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Indonesia is no longer a poster child for pluralism
Religious persecution of the Ahmadiyah tarnish Indonesia’s reputation as a bulwark of moderate, democratic Islam
Members of the Ahmadiyah pray before the biers bearing the bodies of fellow members, killed by a Muslim mob. Photograph: Nurani Nuutong/AFP/Getty Images
The first week of February marked the annual celebration of World Interfaith Harmony Week, a UN resolution that aimed to promote religious and cultural understanding among people of different faiths. But proceedings were marred by the cruellest of events in Indonesia, with celebrations tarnished by a string of vicious attacks on the nation’s religious minorities.
The most serious attack was waged against the Ahmadiyah sect in Banten, which resulted in three of its members being beaten to death at the hands of the Islamic Defenders Front, a hardline Islamic group. The history between the two has been fractious at best, but in recent times the conflict has assumed an internecine edge. Footage of the bloody attack in Banten on 6 February showed police officers providing an embarrassingly feeble match for a crowd of 1,500 villagers, equipped with machetes, rocks and bamboo sticks.
Ahmadiyah Muslims believe Mirza Ghulam Ahmad was Islam’s last prophet, and as such find themselves at odds with the Islamic Defenders Front, which has repeatedly called upon local and provincial authorities to disband the sect, in addition to vandalising mosques and physically harassing members. The group even receives tacit encouragement from members of the Indonesian government, such as the federal religious affairs minister, who proposed that Ahmadiyah followers renounce their identification with Islam and refrain from using Islamic symbols.
Indonesia has undergone a remarkable transition after decades of repression under the Suharto regime. It can now claim a thriving democracy, a burgeoning civil society and record levels of economic growth to its name. It is touted as a bastion of a more moderate, democratic Islam; it has staked its nationhood on a mantra of “unity in diversity”. But Indonesia remains plagued by vast economic inequalities, disenfranchised youth and porous borders: elements conducive to encouraging radicalism. Lately, there have been an increasing number of attacks on religious freedom spearheaded by hardline Islamic groups, who see themselves as the sole vanguard of morality amid the nation’s anxious lurch towards modernity.
The attack in Banten is merely one in a string of attacks on Ahmadiyah Muslims, which has also included sect members being driven out of Lombok and vandalism of Ahmadiyah headquarters in Makassar and South Sulawesi. But Ahmadiyah followers are not the only target of extremists. Last week there were reports of vandalism and firebombing of Catholic schools and churches in Central Java, once again suspected to be the work of the Islamic Defenders Front. An Indonesian human rights group, the Setara Institute for Democracy and Peace, reported that 64 attacks on religious freedom – which include incidents of physical abuse, preventing groups from performing prayers and burning places of worship – took place in 2010, a sharp increase from 18 in 2009 and 17 in 2008.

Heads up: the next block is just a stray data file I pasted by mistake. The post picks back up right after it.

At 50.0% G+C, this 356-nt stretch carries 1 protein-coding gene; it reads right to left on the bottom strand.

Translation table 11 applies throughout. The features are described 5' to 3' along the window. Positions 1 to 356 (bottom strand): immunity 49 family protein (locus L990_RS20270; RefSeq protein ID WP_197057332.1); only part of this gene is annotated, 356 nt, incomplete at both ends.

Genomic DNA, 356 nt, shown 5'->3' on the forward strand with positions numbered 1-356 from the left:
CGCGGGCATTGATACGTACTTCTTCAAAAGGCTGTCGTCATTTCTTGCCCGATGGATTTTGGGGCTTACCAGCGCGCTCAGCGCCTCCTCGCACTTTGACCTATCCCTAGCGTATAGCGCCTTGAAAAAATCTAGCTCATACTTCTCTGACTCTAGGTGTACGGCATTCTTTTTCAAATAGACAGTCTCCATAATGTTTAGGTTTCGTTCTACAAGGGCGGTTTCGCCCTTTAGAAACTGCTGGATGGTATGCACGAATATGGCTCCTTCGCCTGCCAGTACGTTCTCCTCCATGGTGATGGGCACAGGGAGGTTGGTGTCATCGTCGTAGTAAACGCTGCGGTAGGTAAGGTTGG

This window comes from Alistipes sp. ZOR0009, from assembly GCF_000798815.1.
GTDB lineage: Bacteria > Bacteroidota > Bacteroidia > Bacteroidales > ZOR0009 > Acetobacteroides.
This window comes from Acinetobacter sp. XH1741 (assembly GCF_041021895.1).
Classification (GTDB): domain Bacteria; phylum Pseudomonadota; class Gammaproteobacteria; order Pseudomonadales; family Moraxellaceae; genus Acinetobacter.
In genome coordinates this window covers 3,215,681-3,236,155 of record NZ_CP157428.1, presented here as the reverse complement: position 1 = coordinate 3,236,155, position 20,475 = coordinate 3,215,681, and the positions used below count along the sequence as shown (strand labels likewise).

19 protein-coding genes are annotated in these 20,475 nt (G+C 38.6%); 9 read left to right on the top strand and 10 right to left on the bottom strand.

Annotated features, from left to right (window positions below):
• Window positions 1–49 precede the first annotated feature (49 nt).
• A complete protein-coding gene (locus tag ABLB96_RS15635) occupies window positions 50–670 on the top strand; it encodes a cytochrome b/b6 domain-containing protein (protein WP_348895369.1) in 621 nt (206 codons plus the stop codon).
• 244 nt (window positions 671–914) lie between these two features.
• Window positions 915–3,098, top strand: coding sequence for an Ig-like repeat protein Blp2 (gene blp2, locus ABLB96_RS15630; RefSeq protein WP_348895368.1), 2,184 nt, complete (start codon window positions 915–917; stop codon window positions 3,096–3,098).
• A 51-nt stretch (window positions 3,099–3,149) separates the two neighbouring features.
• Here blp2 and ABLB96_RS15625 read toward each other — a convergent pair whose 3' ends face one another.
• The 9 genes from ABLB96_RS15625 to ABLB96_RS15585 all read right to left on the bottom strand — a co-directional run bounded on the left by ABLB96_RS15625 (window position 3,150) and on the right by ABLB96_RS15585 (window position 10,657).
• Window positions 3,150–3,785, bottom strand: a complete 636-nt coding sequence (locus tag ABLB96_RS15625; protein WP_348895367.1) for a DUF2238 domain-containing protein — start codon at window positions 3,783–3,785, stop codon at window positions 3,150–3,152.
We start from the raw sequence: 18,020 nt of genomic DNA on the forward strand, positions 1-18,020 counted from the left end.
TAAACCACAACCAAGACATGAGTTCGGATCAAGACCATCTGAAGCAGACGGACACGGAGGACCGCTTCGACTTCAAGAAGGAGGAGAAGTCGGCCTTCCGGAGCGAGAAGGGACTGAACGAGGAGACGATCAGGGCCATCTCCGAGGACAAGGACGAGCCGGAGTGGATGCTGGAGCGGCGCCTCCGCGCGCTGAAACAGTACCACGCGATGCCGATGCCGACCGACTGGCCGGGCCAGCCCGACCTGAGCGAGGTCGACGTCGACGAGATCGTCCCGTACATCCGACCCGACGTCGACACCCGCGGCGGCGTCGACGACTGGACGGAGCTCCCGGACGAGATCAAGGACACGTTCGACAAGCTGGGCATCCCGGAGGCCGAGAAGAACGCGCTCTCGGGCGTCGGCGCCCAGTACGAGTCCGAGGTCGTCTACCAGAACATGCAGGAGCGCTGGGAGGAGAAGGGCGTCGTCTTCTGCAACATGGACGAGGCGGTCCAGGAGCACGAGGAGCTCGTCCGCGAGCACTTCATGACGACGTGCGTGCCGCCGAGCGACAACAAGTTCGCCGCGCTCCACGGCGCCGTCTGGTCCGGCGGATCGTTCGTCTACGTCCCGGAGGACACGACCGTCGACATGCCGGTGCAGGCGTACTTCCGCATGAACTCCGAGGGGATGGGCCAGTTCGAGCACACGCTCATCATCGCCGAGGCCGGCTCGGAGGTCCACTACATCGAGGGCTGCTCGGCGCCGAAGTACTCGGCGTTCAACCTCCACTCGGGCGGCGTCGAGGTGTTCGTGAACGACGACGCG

As religious hate crimes blemish the archipelago’s moderate and tolerant image, the government faces pressure from human rights groups and disgruntled citizens to enshrine religious pluralism in law. International groups, such as Amnesty International, have declared that religious freedom in Indonesia is “in tatters”, while peace rallies have been staged across the nation, urging the government to protect the right to religious freedom. And still, President Susilo Bambang Yudhoyono has been keen to trumpet Indonesia as a poster-child for unity amid diversity, emboldening a once-fractured nation by its embrace of religious, cultural and ethnic pluralism.
But in the aftermath of all the violence, his remarks ring hollow. While Yudhoyono has condemned the actions of those responsible for the killings in Banten, he also implored the Ahmadiyah community to “respect the joint [ministerial] agreement signed in 2008”, which refers to a decree banning the sect from public worship and disseminating its beliefs. This decree, coupled with the decision of the Indonesian constitutional court to uphold a controversial law banning religious blasphemy, shows that religious pluralism in Indonesia is far from fully realised. Instead, it reveals that institutional sclerosis systemically undermines the very values that are an intrinsic part of Indonesia’s national identity.
While these incidences of religious persecution may be specific to Indonesia, their implications are universal. Its struggles for democracy and pluralism are now being fought by other Muslim-majority nations such as Egypt and Tunisia. Clearly, the Indonesian narrative has much to teach the rest of the world: it challenges the misconception that moderate Islam and democracy are incompatible, and also shows that Muslim-majority nations are willing to embrace a more secular brand of nationalism. Of Indonesia’s 250 million inhabitants, 86% are Muslims, yet presidents from secular political parties have repeatedly been elected to office.
Of course, Indonesia’s transformation also highlights some inconvenient truths: that the road to progress is a rocky one, and that clashes between competing ideologies are inevitable. Nonetheless, it is how one resolves these clashes that is of greater significance. If the Indonesian government is serious about maintaining Indonesia’s reputation as a bulwark of pluralism, democracy and moderate Islam, it must realise that its actions will speak much louder than its rhetoric.